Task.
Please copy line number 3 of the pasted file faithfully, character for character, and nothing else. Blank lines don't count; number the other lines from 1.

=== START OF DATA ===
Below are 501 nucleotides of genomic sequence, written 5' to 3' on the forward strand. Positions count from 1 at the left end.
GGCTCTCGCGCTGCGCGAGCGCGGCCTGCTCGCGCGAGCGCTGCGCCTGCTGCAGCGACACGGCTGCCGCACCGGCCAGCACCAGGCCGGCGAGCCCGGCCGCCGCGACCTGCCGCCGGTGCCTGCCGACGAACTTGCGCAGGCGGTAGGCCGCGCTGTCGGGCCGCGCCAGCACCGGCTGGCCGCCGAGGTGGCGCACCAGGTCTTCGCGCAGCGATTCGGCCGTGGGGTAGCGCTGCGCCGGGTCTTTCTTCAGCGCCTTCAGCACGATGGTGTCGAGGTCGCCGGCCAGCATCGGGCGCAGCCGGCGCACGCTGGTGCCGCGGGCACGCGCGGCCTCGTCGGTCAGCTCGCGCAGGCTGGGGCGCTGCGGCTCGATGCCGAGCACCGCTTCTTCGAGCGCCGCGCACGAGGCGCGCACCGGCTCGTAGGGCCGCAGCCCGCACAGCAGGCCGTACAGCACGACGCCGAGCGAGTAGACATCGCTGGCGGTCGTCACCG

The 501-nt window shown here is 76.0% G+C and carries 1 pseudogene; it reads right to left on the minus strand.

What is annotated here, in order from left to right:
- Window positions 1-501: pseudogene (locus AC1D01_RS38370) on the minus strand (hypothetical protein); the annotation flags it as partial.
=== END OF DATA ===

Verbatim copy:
The 501-nt window shown here is 76.0% G+C and carries 1 pseudogene; it reads right to left on the minus strand.